If you have any of the following Adobe Reader and Acrobat programs, you are at risk of being targeted by the attacks that Adobe has recently been hit with. At risk programs are: Adobe Reader X (10.1.1) and earlier 10.x versions, Adobe Reader 9.4.6 and earlier 9.x versions, Adobe Acrobat X (10.1.1) and earlier 10.x versions, and Adobe Acrobat 9.4.6 and earlier 9.x versions. These versions are for both Windows users and Mac users. The adobe reader for Google Android phones and Flash are not included in the programs affected.
The hacker’s methods seem to be causing the crash of a system through the use of malicious pdf files, and then taking control of the system once it crashes. Adobe is reported to be releasing an out of sequence update for the 9.4.6 version the week of December 12th that will specifically help Windows users, but the other platforms will not be released until January 10th. The reason for the Windows update to be released sooner is that the hackers are currently attacking this particular platform and version which puts it at the top of the list in terms of patches.
Despite the delay in the later version patches being released the hacks can be stopped by enhancing the security options in your preferences section. It is definitely a step worth taking since updates can’t be released right away.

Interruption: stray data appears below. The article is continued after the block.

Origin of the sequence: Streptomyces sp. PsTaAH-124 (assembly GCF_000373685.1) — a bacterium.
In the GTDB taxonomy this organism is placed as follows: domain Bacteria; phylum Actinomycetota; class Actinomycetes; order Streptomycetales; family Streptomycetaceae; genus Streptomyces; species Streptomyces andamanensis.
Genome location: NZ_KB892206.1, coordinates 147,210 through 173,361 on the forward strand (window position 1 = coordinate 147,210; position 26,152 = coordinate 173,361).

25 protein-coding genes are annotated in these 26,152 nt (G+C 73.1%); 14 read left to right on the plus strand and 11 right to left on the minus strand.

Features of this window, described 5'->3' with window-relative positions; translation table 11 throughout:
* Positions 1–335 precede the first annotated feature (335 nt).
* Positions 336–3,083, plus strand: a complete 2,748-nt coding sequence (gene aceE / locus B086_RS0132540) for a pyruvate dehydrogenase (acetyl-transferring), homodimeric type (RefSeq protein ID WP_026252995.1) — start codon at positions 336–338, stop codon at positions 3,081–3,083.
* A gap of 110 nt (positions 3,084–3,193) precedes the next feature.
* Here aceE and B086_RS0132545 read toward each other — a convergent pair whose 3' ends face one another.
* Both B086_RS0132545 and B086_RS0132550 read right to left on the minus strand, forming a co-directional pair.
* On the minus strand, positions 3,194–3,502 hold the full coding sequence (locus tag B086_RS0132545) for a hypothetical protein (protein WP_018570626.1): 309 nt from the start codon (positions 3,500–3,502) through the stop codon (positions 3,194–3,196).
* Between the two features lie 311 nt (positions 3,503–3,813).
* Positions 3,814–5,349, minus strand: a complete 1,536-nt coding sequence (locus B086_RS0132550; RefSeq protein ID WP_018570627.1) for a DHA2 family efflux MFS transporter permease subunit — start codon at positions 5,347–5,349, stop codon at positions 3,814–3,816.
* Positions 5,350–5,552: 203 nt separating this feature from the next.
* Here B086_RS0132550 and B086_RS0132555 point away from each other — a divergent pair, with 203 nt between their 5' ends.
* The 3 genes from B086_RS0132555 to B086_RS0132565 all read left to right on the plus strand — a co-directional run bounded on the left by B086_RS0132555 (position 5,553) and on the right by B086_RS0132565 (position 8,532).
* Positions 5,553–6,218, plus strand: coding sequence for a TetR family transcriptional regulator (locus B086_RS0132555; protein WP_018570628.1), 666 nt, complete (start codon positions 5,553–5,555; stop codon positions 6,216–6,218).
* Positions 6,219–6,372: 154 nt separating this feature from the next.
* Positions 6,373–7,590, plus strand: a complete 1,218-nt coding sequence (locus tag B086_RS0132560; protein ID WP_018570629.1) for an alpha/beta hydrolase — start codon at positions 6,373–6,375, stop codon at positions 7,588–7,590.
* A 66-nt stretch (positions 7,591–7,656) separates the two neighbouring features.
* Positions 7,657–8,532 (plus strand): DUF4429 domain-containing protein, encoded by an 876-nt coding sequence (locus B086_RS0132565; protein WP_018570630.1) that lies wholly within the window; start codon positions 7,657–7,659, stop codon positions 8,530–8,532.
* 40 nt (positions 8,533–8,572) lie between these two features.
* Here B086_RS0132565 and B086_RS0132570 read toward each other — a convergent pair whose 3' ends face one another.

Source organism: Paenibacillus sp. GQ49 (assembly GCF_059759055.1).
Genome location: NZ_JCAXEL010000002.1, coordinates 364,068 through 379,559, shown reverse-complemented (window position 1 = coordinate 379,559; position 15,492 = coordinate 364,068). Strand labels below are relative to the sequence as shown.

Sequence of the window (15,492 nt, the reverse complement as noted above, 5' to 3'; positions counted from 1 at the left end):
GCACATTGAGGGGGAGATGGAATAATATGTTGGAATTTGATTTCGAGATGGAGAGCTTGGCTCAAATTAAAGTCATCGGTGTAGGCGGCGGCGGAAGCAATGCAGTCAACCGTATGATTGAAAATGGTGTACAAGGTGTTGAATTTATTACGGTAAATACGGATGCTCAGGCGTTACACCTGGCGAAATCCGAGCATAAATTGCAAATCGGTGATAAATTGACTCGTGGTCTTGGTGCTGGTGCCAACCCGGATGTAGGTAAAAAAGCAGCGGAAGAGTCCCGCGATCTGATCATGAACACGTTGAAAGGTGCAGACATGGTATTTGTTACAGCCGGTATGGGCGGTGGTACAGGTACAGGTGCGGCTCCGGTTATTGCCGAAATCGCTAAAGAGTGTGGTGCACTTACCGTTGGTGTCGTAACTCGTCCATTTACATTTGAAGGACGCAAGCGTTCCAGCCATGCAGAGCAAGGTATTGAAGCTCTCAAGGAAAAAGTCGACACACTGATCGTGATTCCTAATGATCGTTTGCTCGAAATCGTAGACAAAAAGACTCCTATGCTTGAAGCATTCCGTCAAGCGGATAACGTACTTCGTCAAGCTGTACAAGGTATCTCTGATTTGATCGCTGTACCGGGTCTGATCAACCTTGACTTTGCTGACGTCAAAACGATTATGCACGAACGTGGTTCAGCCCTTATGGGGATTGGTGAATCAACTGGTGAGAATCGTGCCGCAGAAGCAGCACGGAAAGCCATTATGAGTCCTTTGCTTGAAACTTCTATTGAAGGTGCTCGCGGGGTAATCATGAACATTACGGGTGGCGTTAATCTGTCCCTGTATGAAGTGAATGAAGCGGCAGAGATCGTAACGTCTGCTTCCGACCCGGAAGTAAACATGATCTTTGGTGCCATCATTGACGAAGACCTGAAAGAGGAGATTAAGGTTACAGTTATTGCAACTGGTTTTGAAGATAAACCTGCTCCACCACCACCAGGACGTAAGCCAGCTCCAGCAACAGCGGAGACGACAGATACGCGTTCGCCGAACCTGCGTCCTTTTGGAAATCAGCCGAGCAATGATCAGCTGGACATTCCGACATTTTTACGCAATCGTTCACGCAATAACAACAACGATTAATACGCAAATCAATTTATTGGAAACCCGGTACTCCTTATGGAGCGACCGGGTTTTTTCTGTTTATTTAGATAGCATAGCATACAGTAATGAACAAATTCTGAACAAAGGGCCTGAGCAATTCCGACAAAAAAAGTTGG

Paul Henry, security and forensic analyst for Lumension Security says. “As recent as 2009, Adobe earned the title of “most hacked software of the year” The reason for this being that 80% of the hacks this year came from malicious PDFs. Henry went on to say “PDF files have long been a popular vehicle to transport obfuscated malware in Spear Phishing Attacks and this vulnerability makes that task even easier.”
Those with the 9.4.6 and 9 versions and use windows might want to consider upgrading to the X versions and enabling that enhanced security. Even if it’s a month away before the patches come, the enhanced security will be a protection until help arrives, and so far, the only version to be hacked is that 9.4.6 version.
Adobe credits Lockheed Martin Corp (NYSE:LMT) and other companies that are in the DSIE (Defense Security Information Exchange) with finding the vulnerability. Lockheed spokesperson Jennifer Whitlow reported that the issue was reported to Adobe right away during regular monitoring activities.
Earlier this year in May, Lockheed had been targeted in a very tenacious and significant attack, but nothing had been penetrated. Whitlow further states in an email: “Our systems blocked any access by the adversary and Lockheed Martin information systems remain secure.”
As more and more would be attackers go after our computer systems there will be an ongoing and growing need for increased and enhanced security measures that prevent attacks and even disable them before they start. It makes being careful when you’re online, whether surfing, working, or researching even more critical.